If only that had proved to be the case. The (now defunct) Cheshire Observer of 5th September 1969 quoted the Oxford Professor of the Architecture of the Roman Empire, Professor S S Frere, then on a visit to Chester, as saying, "It is absolutely disgraceful that modern businesses cannot see the value of the history of the town where they have their businesses and which they are expoiting".

Left: some of the massive and substantial remains of the Roman bathhouse complex photographed just before their total destruction in 1964.

Apocryphal tales from this time remain common; we recall speaking with an elderly gentleman who had been employed upon the preparations for the precinct's foundations. He told us of the discovery of a large, finely-executed mosaic of an eagle, "made of pieces this big" (indicating with his fingers a distance of about half an inch)- "we got a wet cloth on it and it came up lovely, but when the boss saw it, he ordered it to be got rid of pronto".
He described how the shovel of a digger was then scraped across the surface, completely obliterating the treasure- which was never even photographed. The developers, it seems, were concerned with getting the job done on time and were not prepared to let a 'few old ruins' stand in their way. Once archaeologists got further involved, they believed, the schedule- and the profits- would go out of the window. He also recalled the "chap in a white van who would call round of an evening and give us a few bob for whatever we'd found, coins and the like, during the day"...

demolition of newgate streetDuring demolition and site clearance work, the rear of St. Michael's Arcade was sealed off by a wooden hoarding, into which was thoughtfully inserted a number of windows through which the people of Chester could, in the words of eminent archaeologist Dr. David Mason, "watch their precious Roman heritage being smashed up and carted away on the backs of lorries" (Roman Chester: City of the Eagles, p. 20). He knew whereof he spoke for he records in this excellent book how, as a boy, he was one such observer.

Right: the end of the old Talbot Inn in Newgate Street in 1964. A photograph of it taken just before its destruction is on our Vanished Pubs of Chester pages...

Our elderly informant cited similar examples during the construction of the Inner Ring Road and the orgy of commercial redevelopment in and around the city centre at that time and our conversations with numerous construction workers have since revealed similar anecdotes. (all further contributions gratefully received!)

Interestingly, the small seaside resort of Prestatyn, a few miles along the North Wales coast, not (deceptively) otherwise noted for its antiquities, has taken the trouble to preserve the remains of its small Roman civil bath house. Still clearly visible in situ are tiles stamped 'Leg XX VV' and bearing the wild boar motif of the Twentieth Legion. (although, by the summer of 2001, most of these had disappeared and this site, too, became subject to the tender attentions of the property developer, as you may read here).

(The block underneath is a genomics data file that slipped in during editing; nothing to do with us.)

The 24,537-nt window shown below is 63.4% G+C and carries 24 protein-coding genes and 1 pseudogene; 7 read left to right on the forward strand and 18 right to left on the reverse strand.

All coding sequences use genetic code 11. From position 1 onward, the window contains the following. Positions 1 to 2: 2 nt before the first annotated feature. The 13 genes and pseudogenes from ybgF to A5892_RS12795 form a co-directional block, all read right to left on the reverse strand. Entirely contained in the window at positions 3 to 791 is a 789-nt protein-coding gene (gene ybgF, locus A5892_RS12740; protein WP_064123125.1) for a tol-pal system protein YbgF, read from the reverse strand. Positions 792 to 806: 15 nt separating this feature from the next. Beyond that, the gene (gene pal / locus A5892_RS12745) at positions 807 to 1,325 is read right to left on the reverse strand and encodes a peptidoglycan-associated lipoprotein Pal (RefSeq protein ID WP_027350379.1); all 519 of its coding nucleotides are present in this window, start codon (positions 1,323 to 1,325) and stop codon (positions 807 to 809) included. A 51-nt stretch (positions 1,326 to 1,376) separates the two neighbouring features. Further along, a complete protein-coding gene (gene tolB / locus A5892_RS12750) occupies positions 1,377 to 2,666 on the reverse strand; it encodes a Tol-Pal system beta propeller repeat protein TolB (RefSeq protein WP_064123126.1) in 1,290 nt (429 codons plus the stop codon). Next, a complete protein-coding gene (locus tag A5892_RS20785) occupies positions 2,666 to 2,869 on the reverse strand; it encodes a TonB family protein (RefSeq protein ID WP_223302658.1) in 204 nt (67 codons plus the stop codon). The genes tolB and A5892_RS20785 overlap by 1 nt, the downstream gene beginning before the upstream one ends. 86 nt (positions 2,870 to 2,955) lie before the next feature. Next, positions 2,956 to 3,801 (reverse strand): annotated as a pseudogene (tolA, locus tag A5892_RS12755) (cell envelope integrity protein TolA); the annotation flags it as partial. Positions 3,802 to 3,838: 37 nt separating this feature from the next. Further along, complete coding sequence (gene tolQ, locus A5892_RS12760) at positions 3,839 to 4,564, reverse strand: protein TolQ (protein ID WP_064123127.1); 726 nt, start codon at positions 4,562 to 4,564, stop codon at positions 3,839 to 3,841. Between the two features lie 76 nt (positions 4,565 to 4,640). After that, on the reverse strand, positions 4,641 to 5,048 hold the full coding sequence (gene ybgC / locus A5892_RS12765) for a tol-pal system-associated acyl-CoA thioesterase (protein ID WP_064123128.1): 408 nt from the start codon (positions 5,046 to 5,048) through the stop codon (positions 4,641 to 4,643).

Further afield, in Leicester, the so-called Jewry Wall is the largest Roman civil building surviving in Britain and formed part of a great public baths and gymnasium Bath, the famed Aqua Sulis of the Roman world, where visitors from around the globe queue to pay hefty fees to view the unrivalled bath house complex.

These are just a few examples. Chester, the 'Roman City', the mighty fortress of Deva, on the other hand, can boast of little like this- merely the make-believe remnants in the so-called Roman Garden and the contents of a few glass cases in the Grosvenor Museum. In the 18th century, the enlightened citizens of Bath restored and re-opened their Roman bath house and the world flocked to see. In the 1960s, Chester bulldozed hers. Think of what might have been when you pass this way and look down from the wall into the car park below...

Half a century after the tragic destuction of the Roman bath house complex, a reproduction of the of the Ostia-style mosaics discovered there was created in late 2011 in the Roman Garden which we will be visiting shortly...

Trouble raised its head once again here in September 2007, when this stretch of City Wall was actually closed to the public for safety reasons. It seemed that a section of 18th century brick wall started to signs of collapse. It once formed the rear wall of an 18th stable block and was which unaccountably allowed to remain in place when this was demolished to make way for the precinct.